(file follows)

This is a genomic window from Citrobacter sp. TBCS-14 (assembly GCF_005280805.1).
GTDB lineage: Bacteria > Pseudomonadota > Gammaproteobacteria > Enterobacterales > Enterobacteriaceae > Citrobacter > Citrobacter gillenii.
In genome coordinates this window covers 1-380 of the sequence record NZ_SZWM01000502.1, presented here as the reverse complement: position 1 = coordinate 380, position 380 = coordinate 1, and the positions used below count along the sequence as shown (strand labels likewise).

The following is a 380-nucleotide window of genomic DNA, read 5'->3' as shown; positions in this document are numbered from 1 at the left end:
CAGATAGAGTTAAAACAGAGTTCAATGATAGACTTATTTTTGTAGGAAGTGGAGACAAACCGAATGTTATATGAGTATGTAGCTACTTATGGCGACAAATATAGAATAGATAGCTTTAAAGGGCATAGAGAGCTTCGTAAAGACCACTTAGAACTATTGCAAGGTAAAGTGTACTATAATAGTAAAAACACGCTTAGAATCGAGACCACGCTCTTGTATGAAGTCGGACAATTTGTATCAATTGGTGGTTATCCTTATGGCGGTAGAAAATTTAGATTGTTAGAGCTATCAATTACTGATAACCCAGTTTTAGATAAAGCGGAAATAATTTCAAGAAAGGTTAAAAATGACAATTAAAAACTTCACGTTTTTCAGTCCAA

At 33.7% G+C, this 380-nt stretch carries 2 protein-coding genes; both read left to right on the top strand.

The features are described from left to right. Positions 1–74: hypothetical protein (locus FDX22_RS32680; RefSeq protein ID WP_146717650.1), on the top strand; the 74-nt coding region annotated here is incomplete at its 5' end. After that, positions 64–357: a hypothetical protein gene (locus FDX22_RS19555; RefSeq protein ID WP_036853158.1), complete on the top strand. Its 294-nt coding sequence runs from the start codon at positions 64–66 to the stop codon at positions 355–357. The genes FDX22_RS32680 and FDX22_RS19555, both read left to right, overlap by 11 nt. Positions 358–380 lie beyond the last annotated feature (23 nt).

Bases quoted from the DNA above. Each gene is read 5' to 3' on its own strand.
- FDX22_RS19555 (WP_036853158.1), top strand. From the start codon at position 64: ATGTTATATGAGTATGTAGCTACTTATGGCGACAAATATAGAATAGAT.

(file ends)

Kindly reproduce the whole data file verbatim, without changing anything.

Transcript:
This is a genomic window from Citrobacter sp. TBCS-14 (assembly GCF_005280805.1).
GTDB lineage: Bacteria > Pseudomonadota > Gammaproteobacteria > Enterobacterales > Enterobacteriaceae > Citrobacter > Citrobacter gillenii.
In genome coordinates this window covers 1-380 of the sequence record NZ_SZWM01000502.1, presented here as the reverse complement: position 1 = coordinate 380, position 380 = coordinate 1, and the positions used below count along the sequence as shown (strand labels likewise).

The following is a 380-nucleotide window of genomic DNA, read 5'->3' as shown; positions in this document are numbered from 1 at the left end:
CAGATAGAGTTAAAACAGAGTTCAATGATAGACTTATTTTTGTAGGAAGTGGAGACAAACCGAATGTTATATGAGTATGTAGCTACTTATGGCGACAAATATAGAATAGATAGCTTTAAAGGGCATAGAGAGCTTCGTAAAGACCACTTAGAACTATTGCAAGGTAAAGTGTACTATAATAGTAAAAACACGCTTAGAATCGAGACCACGCTCTTGTATGAAGTCGGACAATTTGTATCAATTGGTGGTTATCCTTATGGCGGTAGAAAATTTAGATTGTTAGAGCTATCAATTACTGATAACCCAGTTTTAGATAAAGCGGAAATAATTTCAAGAAAGGTTAAAAATGACAATTAAAAACTTCACGTTTTTCAGTCCAA

At 33.7% G+C, this 380-nt stretch carries 2 protein-coding genes; both read left to right on the top strand.

The features are described from left to right. Positions 1–74: hypothetical protein (locus FDX22_RS32680; RefSeq protein ID WP_146717650.1), on the top strand; the 74-nt coding region annotated here is incomplete at its 5' end. After that, positions 64–357: a hypothetical protein gene (locus FDX22_RS19555; RefSeq protein ID WP_036853158.1), complete on the top strand. Its 294-nt coding sequence runs from the start codon at positions 64–66 to the stop codon at positions 355–357. The genes FDX22_RS32680 and FDX22_RS19555, both read left to right, overlap by 11 nt. Positions 358–380 lie beyond the last annotated feature (23 nt).

Bases quoted from the DNA above. Each gene is read 5' to 3' on its own strand.
- FDX22_RS19555 (WP_036853158.1), top strand. From the start codon at position 64: ATGTTATATGAGTATGTAGCTACTTATGGCGACAAATATAGAATAGAT.